I know I have to accept myself the way I am at some point but I don’t know when that will be or how it will happen. I guess I’m just going to have to play the waiting game on that one. For now, I think I’m going to focus on self-love. I have a book about it, so I’m going to make an effort to read it and try to follow some of the suggestions that might be written in this book. I have yet to even crack it open and look at the inside cover. Not a good start but I’ll get there at some point… At least I hope I will.
To love yourself is a beautiful thing. I wish I could love all of me, but so far, I have only just started accepting minor imperfections of myself. I won’t go into details but accepting these imperfections is a HUGE step for me. I am so proud that I am able to be okay with these little perfect mistakes that are part of me and make me who I am.
Below are some photos that I believe are a fantastic start to spreading awareness about body positivity and self-worth.
“You are allowed to be both a masterpiece and a work in progress simultaneously.” – Wear Your Label
I have shared these images previously on social media to convey a message that it’s okay to not be a size zero. It’s also okay to have cellulite and stretch marks. It’s all okay. And if you are a size zero and everywhere in between, I want you to know that it’s okay too. You are beautiful at any size. I am not a size zero, and I will probably never be a size zero, and that’s okay! I have friends that are a size zero, and I love them with all my heart. I also have friends that are not a size zero, and I also love them with all my heart.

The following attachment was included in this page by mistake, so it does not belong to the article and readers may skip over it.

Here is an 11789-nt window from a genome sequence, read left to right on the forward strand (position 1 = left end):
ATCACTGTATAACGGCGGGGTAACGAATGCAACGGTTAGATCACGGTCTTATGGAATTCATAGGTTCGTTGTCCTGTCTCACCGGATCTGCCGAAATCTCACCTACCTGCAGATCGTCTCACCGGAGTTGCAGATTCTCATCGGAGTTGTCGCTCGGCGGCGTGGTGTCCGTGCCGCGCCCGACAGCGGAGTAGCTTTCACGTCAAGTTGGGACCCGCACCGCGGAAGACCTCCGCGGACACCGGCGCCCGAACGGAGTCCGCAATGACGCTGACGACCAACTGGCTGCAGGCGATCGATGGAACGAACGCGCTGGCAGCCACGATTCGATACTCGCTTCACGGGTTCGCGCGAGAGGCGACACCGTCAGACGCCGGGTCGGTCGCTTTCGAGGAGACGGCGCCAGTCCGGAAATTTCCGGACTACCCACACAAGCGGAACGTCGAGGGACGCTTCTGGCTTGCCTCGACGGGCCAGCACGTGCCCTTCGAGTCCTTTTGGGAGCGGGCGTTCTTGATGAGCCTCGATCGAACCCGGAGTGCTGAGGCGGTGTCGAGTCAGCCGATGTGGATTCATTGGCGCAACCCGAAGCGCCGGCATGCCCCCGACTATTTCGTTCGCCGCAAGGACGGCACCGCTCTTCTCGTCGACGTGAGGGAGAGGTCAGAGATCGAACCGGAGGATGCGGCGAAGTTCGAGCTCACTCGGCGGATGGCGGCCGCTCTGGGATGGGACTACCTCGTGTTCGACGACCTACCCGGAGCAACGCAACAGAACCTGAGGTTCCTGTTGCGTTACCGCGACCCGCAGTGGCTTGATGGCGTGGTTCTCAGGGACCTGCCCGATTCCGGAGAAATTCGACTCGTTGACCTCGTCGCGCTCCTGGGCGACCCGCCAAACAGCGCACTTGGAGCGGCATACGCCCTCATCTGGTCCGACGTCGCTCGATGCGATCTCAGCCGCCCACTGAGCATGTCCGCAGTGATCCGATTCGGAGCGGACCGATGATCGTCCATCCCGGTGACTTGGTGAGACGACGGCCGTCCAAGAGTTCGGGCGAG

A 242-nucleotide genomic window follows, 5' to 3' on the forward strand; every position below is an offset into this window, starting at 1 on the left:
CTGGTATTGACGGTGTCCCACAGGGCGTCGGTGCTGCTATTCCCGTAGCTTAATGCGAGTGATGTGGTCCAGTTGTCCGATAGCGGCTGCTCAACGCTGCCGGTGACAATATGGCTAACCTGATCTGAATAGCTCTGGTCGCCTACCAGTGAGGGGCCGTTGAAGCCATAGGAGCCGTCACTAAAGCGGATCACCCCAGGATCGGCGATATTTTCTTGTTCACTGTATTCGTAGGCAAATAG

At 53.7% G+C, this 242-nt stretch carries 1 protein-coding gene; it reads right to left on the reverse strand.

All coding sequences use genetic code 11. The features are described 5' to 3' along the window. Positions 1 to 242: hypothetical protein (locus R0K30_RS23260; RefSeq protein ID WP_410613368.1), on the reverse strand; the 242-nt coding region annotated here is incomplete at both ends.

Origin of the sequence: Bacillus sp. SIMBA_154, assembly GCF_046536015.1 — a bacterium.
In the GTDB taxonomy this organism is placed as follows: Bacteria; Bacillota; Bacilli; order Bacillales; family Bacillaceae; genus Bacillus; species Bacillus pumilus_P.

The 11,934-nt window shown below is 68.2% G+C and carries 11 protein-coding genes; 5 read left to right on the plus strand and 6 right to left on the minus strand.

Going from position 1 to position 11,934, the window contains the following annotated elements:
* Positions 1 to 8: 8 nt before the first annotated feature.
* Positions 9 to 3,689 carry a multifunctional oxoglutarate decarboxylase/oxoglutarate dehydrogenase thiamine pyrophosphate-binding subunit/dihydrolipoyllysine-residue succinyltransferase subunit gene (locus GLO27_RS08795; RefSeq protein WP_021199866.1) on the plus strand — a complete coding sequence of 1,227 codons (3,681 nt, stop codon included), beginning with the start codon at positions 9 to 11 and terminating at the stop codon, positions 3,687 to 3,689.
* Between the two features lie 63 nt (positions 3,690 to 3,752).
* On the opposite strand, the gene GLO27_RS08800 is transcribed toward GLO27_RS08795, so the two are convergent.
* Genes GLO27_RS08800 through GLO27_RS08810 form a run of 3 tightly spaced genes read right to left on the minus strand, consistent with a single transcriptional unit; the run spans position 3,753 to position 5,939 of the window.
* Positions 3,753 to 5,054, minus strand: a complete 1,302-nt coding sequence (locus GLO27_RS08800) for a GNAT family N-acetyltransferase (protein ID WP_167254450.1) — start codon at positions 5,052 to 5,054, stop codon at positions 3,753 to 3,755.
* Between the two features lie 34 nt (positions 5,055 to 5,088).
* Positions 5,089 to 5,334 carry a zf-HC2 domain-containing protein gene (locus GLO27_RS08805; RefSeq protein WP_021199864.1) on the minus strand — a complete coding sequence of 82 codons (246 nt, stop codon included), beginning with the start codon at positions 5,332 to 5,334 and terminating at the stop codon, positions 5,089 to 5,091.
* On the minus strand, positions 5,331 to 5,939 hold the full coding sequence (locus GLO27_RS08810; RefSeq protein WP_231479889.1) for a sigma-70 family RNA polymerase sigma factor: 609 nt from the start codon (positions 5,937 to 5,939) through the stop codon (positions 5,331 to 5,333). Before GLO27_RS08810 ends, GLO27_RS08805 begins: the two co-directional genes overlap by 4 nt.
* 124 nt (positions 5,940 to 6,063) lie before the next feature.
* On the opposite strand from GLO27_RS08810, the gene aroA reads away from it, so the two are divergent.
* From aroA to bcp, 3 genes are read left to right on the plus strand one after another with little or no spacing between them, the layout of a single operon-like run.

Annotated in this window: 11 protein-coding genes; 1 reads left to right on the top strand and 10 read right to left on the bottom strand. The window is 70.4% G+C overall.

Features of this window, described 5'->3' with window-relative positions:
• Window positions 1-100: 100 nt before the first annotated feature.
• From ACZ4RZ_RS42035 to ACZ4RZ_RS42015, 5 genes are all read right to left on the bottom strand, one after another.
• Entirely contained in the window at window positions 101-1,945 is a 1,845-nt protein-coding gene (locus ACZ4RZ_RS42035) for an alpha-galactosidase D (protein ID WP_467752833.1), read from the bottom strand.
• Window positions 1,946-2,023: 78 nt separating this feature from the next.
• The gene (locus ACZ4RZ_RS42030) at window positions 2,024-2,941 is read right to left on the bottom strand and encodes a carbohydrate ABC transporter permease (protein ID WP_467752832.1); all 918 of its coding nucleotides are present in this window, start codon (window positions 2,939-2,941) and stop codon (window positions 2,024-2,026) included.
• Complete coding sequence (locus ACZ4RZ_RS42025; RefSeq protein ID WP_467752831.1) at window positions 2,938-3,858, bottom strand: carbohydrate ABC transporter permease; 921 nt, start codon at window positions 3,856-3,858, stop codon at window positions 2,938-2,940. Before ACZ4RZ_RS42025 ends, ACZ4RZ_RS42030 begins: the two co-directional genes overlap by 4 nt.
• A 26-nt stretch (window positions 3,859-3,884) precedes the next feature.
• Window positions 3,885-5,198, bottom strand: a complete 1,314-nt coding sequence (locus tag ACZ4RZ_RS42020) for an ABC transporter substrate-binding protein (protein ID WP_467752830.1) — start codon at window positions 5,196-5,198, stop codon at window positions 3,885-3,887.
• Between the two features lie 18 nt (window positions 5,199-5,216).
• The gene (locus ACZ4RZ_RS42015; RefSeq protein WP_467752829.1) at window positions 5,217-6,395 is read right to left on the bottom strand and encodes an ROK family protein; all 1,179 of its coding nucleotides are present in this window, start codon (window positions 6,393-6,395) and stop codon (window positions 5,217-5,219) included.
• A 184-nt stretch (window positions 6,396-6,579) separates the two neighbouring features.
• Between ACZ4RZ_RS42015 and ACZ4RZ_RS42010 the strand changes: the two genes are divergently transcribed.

For me, self-image is a large part of my insecurity, depression and social anxiety (thanks for that, BPD). But even though I don’t like what I see in the mirror, that does NOT negate the fact that I have beautiful qualities. The same goes for you. You are beautiful even though your eyes and your brain are trying to tell you that you’re not.
SO DON’T LISTEN TO THEM. THEY’RE BOTH LIARS.
Listen to me right now, at this very moment, you are the oldest you have ever been. You are also the most beautiful and developed that you have ever been. Do NOT let your mind wander to negative self-talk. Control your mind to think good thoughts about yourself and do NOT relapse. This is where the real work comes in. Loving yourself is hard work! Put in the time and do whatever you need to do to feel okay with yourself. You will not regret it, I promise.
To all of you who have diligently followed my everlasting journey with me, thank you. You give me the courage and the strength to write in an expressive way so others may understand the daily struggles of someone with a mental illness.